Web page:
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{Movie Review} Fall (2022)

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Virginia Gardner (Left, “Hunter”) and Grace Caroline Currey (Right, “Becky”) in FALL
Courtesy of Lionsgate

Fall attempts to do for Free Solo what 47 Meters Down did for Shark Week. That is to bring the terror of extreme hobbies to the big screen. There is no doubt that the rewards of mountain climbing are well established. Shows like American Ninja Warrior have helped ingrain the skills and talent behind this hobby into the popular zeitgeist. The big question; can a movie sustain the fear of being stranded two thousand feet up for ninety minutes. The answer, mostly yes. While Fall has some significant issues it mostly sticks the landing (cough) and provides some stunning and terrifying vistas while doing so.

For best friends Becky (Grace Caroline Currey) and Hunter (Virginia Gardner), life is all about conquering fears and pushing limits. But after they climb 2,000 feet to the top of a remote, abandoned radio tower, they find themselves stranded with no way down. As Becky and Hunter try to survive, they must rely on their climbing skills and each other. To complicate matters Becky must deal with the grief of losing her husband to a recent tragic climbing accident.

Currey and Gardner are full on stars that do an admirable job carrying the film. And carry the film they must. The only other characters of any import are Becky’s husband (Mason Gooding) who falls (ahem) early and Jeffrey Dean Morgan who plays her father. Morgan does a fine job playing the concerned father but has a total of about ten lines the entire film. It is Currey and Gardner’s movie and if they weren’t up to the task it would be glaringly obvious. The duo have a solid chemistry that offers up a plausible explanation for the movie’s conceit even if it is a bit far fetched. Hunter’s character is a bit rough to handle from time to time. Her character development falls into the “insufferable influencer” trope which reflects Hollywood’s inability to grapple with how influencers are reshaping American entertainment.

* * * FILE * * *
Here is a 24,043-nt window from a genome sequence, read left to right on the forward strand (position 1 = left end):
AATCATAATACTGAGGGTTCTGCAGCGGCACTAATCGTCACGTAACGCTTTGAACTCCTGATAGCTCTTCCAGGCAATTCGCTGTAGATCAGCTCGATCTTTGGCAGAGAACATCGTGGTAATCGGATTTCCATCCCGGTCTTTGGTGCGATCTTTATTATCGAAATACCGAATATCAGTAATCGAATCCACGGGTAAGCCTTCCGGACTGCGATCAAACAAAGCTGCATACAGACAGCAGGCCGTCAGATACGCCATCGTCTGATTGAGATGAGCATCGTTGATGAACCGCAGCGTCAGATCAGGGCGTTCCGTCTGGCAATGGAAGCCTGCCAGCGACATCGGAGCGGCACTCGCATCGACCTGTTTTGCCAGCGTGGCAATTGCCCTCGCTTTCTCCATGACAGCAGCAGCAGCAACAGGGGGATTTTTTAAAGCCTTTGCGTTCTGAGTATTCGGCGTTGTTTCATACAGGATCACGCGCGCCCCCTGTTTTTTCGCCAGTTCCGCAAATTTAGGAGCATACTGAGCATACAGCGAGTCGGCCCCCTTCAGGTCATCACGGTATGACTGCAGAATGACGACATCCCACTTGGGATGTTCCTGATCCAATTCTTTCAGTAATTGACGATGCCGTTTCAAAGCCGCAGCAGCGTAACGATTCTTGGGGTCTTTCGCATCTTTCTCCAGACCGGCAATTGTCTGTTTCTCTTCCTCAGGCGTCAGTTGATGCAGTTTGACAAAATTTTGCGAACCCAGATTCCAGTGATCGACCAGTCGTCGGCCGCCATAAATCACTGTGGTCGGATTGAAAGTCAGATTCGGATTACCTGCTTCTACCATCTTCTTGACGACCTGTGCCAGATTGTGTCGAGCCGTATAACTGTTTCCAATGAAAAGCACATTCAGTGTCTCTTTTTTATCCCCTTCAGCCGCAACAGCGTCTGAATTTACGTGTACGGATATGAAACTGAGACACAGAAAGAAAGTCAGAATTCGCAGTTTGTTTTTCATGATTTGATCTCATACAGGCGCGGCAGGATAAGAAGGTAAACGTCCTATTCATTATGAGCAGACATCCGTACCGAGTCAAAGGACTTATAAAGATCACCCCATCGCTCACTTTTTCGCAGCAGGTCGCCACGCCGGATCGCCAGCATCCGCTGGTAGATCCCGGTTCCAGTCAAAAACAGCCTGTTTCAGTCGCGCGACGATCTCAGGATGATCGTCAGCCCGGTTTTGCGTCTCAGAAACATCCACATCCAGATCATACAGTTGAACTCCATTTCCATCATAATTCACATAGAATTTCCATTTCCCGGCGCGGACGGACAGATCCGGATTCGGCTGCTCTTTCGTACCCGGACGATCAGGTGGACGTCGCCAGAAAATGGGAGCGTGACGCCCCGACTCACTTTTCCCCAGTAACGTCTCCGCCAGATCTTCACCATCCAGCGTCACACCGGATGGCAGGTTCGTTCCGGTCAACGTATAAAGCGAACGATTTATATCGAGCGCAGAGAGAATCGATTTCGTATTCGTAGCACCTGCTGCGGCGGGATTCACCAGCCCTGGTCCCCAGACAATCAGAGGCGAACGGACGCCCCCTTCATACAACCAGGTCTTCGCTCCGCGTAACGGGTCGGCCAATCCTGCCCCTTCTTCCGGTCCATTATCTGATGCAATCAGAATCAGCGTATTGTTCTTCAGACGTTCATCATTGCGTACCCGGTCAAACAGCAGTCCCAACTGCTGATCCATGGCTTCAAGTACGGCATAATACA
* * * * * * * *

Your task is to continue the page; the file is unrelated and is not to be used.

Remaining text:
Courtesy of Lionsgate

Fall should be seen in a theatre on the largest screen possible. While I caught this film via a screening link on my home theatre setup the countless vistas we get of both actors climbing the antenna and hanging on at the top for dear life. The real danger of the shoot is well documented. While the actors were not really two thousand feet in the sky they were close to sixty feet up and that within itself seems perilous. The scale of the shoot offers up a compelling reason to check out Fall. That scale translates into a viewing experience that will scare even the strongest of audience members.

Do you suffer from Acrophobia? Don’t worry if you don’t you will after checking out Fall, especially in IMAX if you can find a theatre. The stomach churning vertigo starts in the first fifteen minutes and doesn’t stop until the end. All of this to say, if I found myself in Hunter and Becky’s situation my happy ass I am tapping out early. I could barely handle watching two fictional trained climbers handle the stress of the situation. If Jordan Peele gave us Nope earlier in the summer, then Fall gives us a resounding HELL NO at the end of the summer. Hell no, I am not going to climb an antenna. Hell no, I am not going to hang out on the top of said antenna. And finally hell no, I am not going to survive if the ladder falls off.

Director Scott Man and writing partner Jonathan Frank developed Fall initially as a short. As a result it could feel like the film is overlong. However Fall never feels stretched for time. With only two principle characters, the film could have dragged or felt tedious. However the script and editing propel the movie forward from one absolutely terrifying disaster to the next. In much the same way I verbally respond to dangerous stunts on Tik-Tok I had the same running commentary throughout Fall.

“No don’t do that”.

“Why would anyone think that is fun”?

“All the bolts appear loose, maybe turn around”?

If tension were to manifest into an tangible object, no doubt it would perch precariously on a platform two thousand feet up in the air. Fall comes out Friday August 12th.